“It is not often that everyone in the country faces the same towering life-and-death challenge all at once, which is why we should drop the cheap partisan smears and start talking honestly about the greatest threat we have confronted in a generation.”
t is July, and the Coronavirus (COVID-19) is back on the front pages. A recent glance at The New York Times’ homepage revealed that “Florida Reports High Number of New Daily Cases,” “Texas Orders Bars Shut,” and “Younger People Account for ‘Disturbing’ Proportion of U.S. Virus Surge.” Beneath these headlines, there were helpful articles with titles like “What are the symptoms of the coronavirus, and what should you do if you have them?” and “Pandemic parenting was already relentless. Then came summer.”
A few weeks ago, the headlines were different: George Floyd had just been killed by Minneapolis police officer Derek Chauvin, and the country was erupting. Beyond the mass peaceful protests, there was widespread rioting and looting. Senator Tom Cotton wanted to send in the 82nd Airborne, Chris Cuomo demanded to know “where it says that protests are supposed to be polite and peaceful,” and the debate over the riots and the measures to get them under control was as bitter as it was polarized. It seemed like every newspaper homepage, Twitter feed, and Facebook status was about police violence, racism, and the chaos in American streets.
One day, the pandemic was all we could talk about. The next, COVID-19 was in the background—an important piece of context and something to bear in mind, sure, but a second-order concern.
This shift in emphasis was jarring in its immediacy and extent. One day, the pandemic was all we could talk about. The next, COVID-19 was in the background—an important piece of context and something to bear in mind, sure, but a second-order concern. Perhaps the most striking moment in this mass realignment of priorities was when a group of almost 1,300 public health professionals signed an open letter which expressed concern about “emerging narratives that seemed to malign demonstrations as risky for the public health” and stated, “As public health advocates, we do not condemn these gatherings as risky for COVID-19 transmission.”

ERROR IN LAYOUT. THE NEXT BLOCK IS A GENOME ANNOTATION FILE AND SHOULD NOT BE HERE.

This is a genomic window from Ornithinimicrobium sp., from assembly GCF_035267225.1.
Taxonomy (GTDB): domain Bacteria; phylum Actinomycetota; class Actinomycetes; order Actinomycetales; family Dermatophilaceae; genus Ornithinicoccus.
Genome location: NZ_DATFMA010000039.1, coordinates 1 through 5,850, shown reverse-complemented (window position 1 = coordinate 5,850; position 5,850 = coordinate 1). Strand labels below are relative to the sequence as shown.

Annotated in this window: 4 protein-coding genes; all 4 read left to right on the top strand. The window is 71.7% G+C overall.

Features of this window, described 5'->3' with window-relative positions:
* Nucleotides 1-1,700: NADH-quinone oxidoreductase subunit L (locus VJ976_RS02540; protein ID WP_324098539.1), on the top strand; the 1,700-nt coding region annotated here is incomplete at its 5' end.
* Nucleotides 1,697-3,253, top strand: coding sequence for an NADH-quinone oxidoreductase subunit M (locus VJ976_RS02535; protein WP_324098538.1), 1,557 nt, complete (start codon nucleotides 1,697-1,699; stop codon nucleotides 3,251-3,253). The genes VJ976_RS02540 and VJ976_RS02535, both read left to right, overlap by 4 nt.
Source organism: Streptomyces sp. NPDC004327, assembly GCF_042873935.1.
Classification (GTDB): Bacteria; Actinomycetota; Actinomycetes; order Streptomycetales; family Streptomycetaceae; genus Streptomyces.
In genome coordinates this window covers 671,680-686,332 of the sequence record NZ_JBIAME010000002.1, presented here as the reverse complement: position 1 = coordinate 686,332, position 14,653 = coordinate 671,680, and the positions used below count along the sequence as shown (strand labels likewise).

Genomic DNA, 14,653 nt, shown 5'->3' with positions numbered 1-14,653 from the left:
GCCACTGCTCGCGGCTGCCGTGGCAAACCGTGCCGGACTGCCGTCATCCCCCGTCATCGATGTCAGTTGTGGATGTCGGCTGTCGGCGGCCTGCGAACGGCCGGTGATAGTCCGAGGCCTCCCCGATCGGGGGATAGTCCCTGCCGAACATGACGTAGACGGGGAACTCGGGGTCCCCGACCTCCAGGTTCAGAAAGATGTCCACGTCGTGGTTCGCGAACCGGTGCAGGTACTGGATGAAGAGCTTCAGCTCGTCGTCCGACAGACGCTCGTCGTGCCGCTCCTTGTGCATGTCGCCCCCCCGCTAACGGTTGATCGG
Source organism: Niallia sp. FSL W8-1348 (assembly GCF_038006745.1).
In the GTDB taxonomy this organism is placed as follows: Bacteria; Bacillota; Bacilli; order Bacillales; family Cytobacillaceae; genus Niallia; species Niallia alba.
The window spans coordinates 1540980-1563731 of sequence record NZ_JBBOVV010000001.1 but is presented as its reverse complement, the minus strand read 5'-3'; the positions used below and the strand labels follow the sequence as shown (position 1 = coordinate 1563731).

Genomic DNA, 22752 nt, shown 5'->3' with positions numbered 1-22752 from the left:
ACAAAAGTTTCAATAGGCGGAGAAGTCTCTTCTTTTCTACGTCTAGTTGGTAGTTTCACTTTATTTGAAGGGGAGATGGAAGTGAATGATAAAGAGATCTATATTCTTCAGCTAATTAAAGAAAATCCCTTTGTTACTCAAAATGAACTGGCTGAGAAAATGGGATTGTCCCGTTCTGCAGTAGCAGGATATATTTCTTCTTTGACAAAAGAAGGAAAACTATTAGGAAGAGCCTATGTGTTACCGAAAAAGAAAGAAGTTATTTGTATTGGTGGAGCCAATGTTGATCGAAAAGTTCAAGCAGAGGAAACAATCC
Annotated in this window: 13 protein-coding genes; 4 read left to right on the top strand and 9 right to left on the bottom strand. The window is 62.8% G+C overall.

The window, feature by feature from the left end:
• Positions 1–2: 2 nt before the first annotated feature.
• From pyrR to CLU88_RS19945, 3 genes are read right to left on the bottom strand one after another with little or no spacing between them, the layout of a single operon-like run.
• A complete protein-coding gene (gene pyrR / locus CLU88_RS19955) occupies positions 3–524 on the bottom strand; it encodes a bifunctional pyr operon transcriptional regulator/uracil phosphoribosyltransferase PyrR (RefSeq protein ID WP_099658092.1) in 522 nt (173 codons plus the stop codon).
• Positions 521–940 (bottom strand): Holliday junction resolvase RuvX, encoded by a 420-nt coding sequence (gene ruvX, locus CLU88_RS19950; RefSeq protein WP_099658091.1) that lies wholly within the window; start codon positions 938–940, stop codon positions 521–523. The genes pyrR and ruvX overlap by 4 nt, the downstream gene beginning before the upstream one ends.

This claim was especially strange considering the fact that one of the letter’s recommendations read as follows: “Prepare for an increased number of infections in the days following a protest. Provide increased access to testing and care for people in the affected communities, especially when they or their family members put themselves at risk by attending protests.” In other words, the signatories believed the protests were, in fact, “risky for COVID-19 transmission.”
As COVID-19 cases surge in the United States, it is unclear what effect the protests have had. According to a recent working paper by the National Bureau of Economic Research (NBER), while it is “possible that the protests caused an increase in the spread of COVID-19 among those who attended,” the overall effect for the cities where protests occurred may have actually been “lower spread of COVID-19 relative to non-protesting cities.” One possible explanation for this outcome is that, as the authors observe, the “effect of the protests on the social distancing behavior of the entire population residing in counties with large urban protests was positive.” More people in these counties may have stayed home because they viewed the protests as dangerous, or due to road and business closures and the perception that the protests posed a higher risk of COVID-19 infection.
However, the NBER paper cautions against drawing sweeping conclusions, pointing out that there could be adverse effects among protest attendees and other consequences that “could only be measured with more granular data that to our knowledge does not exist at present.” Compounding this problem is the fact that the protests coincided with the reopening of many businesses across the country. Additionally, many protesters are young (which means they are less likely to report serious symptoms and go to the hospital, though they could still be spreading the disease without their knowledge), and it is extremely difficult to conduct contact tracing with such large groups of people.